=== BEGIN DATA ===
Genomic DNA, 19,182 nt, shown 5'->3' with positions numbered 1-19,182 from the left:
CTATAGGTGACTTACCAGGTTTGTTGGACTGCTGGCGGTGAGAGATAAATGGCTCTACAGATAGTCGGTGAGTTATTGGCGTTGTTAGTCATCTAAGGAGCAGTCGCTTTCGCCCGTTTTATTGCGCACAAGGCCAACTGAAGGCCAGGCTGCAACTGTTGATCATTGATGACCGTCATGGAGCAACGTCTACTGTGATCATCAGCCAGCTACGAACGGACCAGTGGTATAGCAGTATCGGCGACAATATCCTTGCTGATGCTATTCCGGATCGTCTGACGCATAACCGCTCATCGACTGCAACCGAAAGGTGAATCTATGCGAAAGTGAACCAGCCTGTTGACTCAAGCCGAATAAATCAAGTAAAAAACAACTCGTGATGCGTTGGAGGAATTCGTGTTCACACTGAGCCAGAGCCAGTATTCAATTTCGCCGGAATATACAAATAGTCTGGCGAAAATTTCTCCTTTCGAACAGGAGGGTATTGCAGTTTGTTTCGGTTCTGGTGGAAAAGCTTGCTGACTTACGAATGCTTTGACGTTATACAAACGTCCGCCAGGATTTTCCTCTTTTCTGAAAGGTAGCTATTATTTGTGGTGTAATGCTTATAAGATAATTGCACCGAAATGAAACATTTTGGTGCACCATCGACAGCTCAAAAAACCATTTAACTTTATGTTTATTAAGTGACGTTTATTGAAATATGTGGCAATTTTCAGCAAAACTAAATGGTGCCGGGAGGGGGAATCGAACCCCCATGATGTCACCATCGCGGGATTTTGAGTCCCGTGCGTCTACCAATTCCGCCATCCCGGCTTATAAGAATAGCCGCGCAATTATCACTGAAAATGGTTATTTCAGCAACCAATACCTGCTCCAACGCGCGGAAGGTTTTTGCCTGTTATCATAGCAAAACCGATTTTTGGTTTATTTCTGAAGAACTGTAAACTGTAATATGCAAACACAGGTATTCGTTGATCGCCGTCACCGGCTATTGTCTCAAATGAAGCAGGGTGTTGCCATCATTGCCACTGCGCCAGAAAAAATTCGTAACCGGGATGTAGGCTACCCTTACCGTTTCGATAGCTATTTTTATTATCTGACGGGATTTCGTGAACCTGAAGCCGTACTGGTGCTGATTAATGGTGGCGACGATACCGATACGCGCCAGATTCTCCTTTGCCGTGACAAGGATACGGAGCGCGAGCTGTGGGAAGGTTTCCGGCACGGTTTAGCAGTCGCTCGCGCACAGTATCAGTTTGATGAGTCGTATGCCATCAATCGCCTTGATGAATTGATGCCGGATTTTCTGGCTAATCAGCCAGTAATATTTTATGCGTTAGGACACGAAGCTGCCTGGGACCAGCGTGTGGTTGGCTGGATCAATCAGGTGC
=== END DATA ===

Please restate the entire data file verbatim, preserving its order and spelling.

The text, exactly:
Genomic DNA, 19,182 nt, shown 5'->3' with positions numbered 1-19,182 from the left:
CTATAGGTGACTTACCAGGTTTGTTGGACTGCTGGCGGTGAGAGATAAATGGCTCTACAGATAGTCGGTGAGTTATTGGCGTTGTTAGTCATCTAAGGAGCAGTCGCTTTCGCCCGTTTTATTGCGCACAAGGCCAACTGAAGGCCAGGCTGCAACTGTTGATCATTGATGACCGTCATGGAGCAACGTCTACTGTGATCATCAGCCAGCTACGAACGGACCAGTGGTATAGCAGTATCGGCGACAATATCCTTGCTGATGCTATTCCGGATCGTCTGACGCATAACCGCTCATCGACTGCAACCGAAAGGTGAATCTATGCGAAAGTGAACCAGCCTGTTGACTCAAGCCGAATAAATCAAGTAAAAAACAACTCGTGATGCGTTGGAGGAATTCGTGTTCACACTGAGCCAGAGCCAGTATTCAATTTCGCCGGAATATACAAATAGTCTGGCGAAAATTTCTCCTTTCGAACAGGAGGGTATTGCAGTTTGTTTCGGTTCTGGTGGAAAAGCTTGCTGACTTACGAATGCTTTGACGTTATACAAACGTCCGCCAGGATTTTCCTCTTTTCTGAAAGGTAGCTATTATTTGTGGTGTAATGCTTATAAGATAATTGCACCGAAATGAAACATTTTGGTGCACCATCGACAGCTCAAAAAACCATTTAACTTTATGTTTATTAAGTGACGTTTATTGAAATATGTGGCAATTTTCAGCAAAACTAAATGGTGCCGGGAGGGGGAATCGAACCCCCATGATGTCACCATCGCGGGATTTTGAGTCCCGTGCGTCTACCAATTCCGCCATCCCGGCTTATAAGAATAGCCGCGCAATTATCACTGAAAATGGTTATTTCAGCAACCAATACCTGCTCCAACGCGCGGAAGGTTTTTGCCTGTTATCATAGCAAAACCGATTTTTGGTTTATTTCTGAAGAACTGTAAACTGTAATATGCAAACACAGGTATTCGTTGATCGCCGTCACCGGCTATTGTCTCAAATGAAGCAGGGTGTTGCCATCATTGCCACTGCGCCAGAAAAAATTCGTAACCGGGATGTAGGCTACCCTTACCGTTTCGATAGCTATTTTTATTATCTGACGGGATTTCGTGAACCTGAAGCCGTACTGGTGCTGATTAATGGTGGCGACGATACCGATACGCGCCAGATTCTCCTTTGCCGTGACAAGGATACGGAGCGCGAGCTGTGGGAAGGTTTCCGGCACGGTTTAGCAGTCGCTCGCGCACAGTATCAGTTTGATGAGTCGTATGCCATCAATCGCCTTGATGAATTGATGCCGGATTTTCTGGCTAATCAGCCAGTAATATTTTATGCGTTAGGACACGAAGCTGCCTGGGACCAGCGTGTGGTTGGCTGGATCAATCAGGTGC